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Zanin v. Iacono

Decided: September 14, 1984.

JOSEPH L. ZANIN, SUSAN M. EDWARDS, GEORGE D. EDWARDS, BARBARA TULKO, THE COMMITTEE FOR RESPONSIVE GOVERNMENT, A NEW JERSEY ASSOCIATION, MARK CHASMAR, ZANIN & SON INC., A NEW JERSEY CORPORATION, RESIDENTS OF WEEHAWKEN, INC., R.O.W., INC., FORWARD, A NON-PROFIT DELAWARE CORPORATION, PLAINTIFFS,
v.
STANLEY D. IACONO, MAYOR AND COUNCILMAN, JOANNE VENINO, COUNCILWOMAN, JAMES E. BRIDGE, COUNCILMAN, RICHARD TURNER, MANAGER, O. VINCENT GIUSTO, MAYOR'S AIDE, THE TOWNSHIP OF WEEHAWKEN, AND WEEHAWKEN PLANNING BOARD, DEFENDANTS



Wefing, J.s.c.

Wefing

OPINION

This opinion is written pursuant to R. 2:5-1(b), which permits the Court to supplement a previous oral opinion within 15 days of filing of a notice of appeal. This matter originally came before the Court on the adjourned return date of an order to show cause directing the defendants to show cause why Ordinance 8 -- 1984 of the Township of Weehawken should not be stayed during the pendency of this action. The defendants are the Mayor of Weehawken, two members of the Township Council, the Township Manager, a mayoral aide, the Planning Board and the Township itself. The complaint upon which the order to show cause is based has five counts. The first seeks a declaration that the ordinance in question is void and invalid because it was passed pursuant to a defective master plan. The second count seeks a similar declaration, on the ground that property owned by plaintiff Zanin and Son Inc. was improperly and without notice omitted from the planned development option conferred upon the Special Waterfront Zone in the zoning ordinance in question. The third count also seeks such a declaration, on the ground that Township officials illegally interfered with efforts to file a protest, pursuant to N.J.S.A. 40:55D-63 against the proposed zoning ordinance. The fourth count is framed as an action under ยง 1983 of Title 42 of the U.S.Code; while the fifth and final count seeks a declaration that the Land Use Element of the Weehawken Waterfront Master Plan Amendment is itself void and invalid.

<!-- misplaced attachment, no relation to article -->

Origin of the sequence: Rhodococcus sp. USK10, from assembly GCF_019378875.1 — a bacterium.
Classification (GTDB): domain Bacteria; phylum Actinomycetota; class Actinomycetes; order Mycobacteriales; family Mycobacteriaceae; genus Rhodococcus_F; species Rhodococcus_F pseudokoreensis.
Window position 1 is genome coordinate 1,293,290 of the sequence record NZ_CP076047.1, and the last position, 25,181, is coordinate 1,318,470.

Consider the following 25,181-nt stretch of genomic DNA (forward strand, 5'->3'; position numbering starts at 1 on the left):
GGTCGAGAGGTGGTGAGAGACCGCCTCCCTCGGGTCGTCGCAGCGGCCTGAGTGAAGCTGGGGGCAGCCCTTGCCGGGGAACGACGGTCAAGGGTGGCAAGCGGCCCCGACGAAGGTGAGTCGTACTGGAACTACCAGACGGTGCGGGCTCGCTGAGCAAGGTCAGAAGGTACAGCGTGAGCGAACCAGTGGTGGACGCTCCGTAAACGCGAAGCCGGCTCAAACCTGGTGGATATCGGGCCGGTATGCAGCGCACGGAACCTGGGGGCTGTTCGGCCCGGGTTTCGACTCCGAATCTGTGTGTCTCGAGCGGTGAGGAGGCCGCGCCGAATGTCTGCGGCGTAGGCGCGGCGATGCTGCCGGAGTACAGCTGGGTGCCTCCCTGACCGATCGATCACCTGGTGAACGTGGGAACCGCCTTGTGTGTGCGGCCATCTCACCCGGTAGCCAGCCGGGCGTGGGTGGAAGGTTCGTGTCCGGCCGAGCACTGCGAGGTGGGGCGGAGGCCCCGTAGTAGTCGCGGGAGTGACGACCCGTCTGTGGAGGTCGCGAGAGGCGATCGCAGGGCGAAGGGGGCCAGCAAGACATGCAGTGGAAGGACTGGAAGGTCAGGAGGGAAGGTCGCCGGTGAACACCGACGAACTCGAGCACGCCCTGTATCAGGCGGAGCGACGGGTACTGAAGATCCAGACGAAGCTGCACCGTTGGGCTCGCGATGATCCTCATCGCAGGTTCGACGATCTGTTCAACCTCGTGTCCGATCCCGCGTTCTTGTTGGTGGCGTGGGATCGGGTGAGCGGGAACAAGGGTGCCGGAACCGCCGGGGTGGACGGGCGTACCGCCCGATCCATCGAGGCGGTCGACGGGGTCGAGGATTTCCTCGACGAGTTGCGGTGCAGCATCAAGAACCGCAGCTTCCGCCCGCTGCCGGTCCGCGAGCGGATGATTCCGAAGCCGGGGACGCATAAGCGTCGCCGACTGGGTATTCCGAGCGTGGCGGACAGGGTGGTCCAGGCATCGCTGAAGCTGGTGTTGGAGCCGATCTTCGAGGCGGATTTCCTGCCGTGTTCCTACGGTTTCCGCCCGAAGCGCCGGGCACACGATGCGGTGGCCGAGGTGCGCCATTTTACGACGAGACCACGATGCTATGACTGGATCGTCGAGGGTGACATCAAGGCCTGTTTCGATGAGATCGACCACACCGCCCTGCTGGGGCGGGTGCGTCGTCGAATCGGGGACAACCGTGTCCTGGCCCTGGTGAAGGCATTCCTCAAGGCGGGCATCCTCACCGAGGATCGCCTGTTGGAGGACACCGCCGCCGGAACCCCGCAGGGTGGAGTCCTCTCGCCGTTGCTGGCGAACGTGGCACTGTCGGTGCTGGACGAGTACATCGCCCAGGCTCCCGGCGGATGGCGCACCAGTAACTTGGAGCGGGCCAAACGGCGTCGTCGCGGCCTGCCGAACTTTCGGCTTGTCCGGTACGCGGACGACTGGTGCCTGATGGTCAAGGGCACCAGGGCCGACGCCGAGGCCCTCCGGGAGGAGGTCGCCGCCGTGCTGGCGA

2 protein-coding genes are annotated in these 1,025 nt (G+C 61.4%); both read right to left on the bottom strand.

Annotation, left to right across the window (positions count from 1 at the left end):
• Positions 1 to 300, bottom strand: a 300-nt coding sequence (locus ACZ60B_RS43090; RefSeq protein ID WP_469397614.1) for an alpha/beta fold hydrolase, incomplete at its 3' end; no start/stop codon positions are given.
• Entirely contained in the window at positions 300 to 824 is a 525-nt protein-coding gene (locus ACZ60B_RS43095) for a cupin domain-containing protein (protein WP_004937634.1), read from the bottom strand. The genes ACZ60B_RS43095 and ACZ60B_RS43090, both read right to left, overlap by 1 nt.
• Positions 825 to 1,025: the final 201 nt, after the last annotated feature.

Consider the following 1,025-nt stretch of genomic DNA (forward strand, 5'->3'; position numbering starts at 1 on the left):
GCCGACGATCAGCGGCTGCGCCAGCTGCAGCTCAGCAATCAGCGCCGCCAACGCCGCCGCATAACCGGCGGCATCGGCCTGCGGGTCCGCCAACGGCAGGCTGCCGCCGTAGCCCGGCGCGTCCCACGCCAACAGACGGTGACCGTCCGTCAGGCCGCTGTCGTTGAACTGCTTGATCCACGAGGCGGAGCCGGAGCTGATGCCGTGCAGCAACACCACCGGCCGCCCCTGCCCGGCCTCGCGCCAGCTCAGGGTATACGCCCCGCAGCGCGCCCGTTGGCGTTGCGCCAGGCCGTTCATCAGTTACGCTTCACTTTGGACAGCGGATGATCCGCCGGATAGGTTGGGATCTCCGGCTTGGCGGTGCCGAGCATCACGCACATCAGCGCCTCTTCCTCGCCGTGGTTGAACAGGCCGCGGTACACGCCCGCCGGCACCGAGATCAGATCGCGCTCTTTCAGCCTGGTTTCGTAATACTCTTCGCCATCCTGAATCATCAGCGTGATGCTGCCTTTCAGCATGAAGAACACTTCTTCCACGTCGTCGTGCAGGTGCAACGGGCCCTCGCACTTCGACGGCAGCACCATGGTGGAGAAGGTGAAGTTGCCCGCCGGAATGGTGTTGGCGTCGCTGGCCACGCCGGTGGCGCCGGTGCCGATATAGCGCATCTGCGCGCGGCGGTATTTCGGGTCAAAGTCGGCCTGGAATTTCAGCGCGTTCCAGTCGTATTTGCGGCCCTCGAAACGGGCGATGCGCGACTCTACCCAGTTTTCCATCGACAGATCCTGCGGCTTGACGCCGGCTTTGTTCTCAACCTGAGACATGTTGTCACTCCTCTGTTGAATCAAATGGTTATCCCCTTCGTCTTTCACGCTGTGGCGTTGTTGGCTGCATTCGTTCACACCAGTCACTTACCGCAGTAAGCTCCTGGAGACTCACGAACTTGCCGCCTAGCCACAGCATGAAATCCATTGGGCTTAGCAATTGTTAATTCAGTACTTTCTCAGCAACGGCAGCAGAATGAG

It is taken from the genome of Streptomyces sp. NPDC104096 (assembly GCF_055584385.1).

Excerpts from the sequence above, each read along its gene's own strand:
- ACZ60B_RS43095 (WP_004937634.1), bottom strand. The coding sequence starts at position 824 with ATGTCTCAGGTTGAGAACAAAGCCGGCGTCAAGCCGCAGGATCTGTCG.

When the complaint was filed and the order to show cause sought, an application was made for temporary restraints; this application was denied for reasons then stated on the record. Plaintiffs are now seeking a preliminary injunction. They have also filed a motion seeking partial summary judgment on Count 1. The Planning Board has filed a cross motion to dismiss the complaint for failure to state a claim; the Township has filed its own motion for summary judgment, and the individual defendants

have filed a motion to dismiss the claims asserted against them. Finally, Hartz Mountain Industries Inc. (hereinafter "Hartz") has filed a motion for leave to intervene and for dismissal of the complaint. Supporting briefs and affidavits have been filed in support of these various motions.

It is necessary to set forth a certain amount of background to place this complaint and the resultant motions in their proper context. Weehawken's geographic and demographic characteristics are described in the master plan. The Township has an area of 7/10 of a square mile and a population (1980) of 13,168. It is located directly on the Hudson River and is naturally divided by the Palisades into two distinct areas, the upland and the waterfront. While the waterfront comprises 39% of the Township's total area, almost all of the population resides in the upland. Plaintiffs, in their complaint, describe the waterfront area as "all but abandoned." The economic deterioration of the waterfront followed upon the demise of several rail lines which had terminated there and the 1981 bankruptcy of Seatrain, which had conducted a container shipping operation at the southerly end of the Township's waterfront.

The Township wanted to encourage the development of the immensely valuable resource it had in its waterfront and, with an eye to this, began in March of 1983 to amend its master plan and zoning ordinance. It is the resulting master plan, adopted by defendant Planning Board on June 12, 1984 and the zoning ordinance adopted by the Council on July 19, 1984 which have spawned this litigation.

I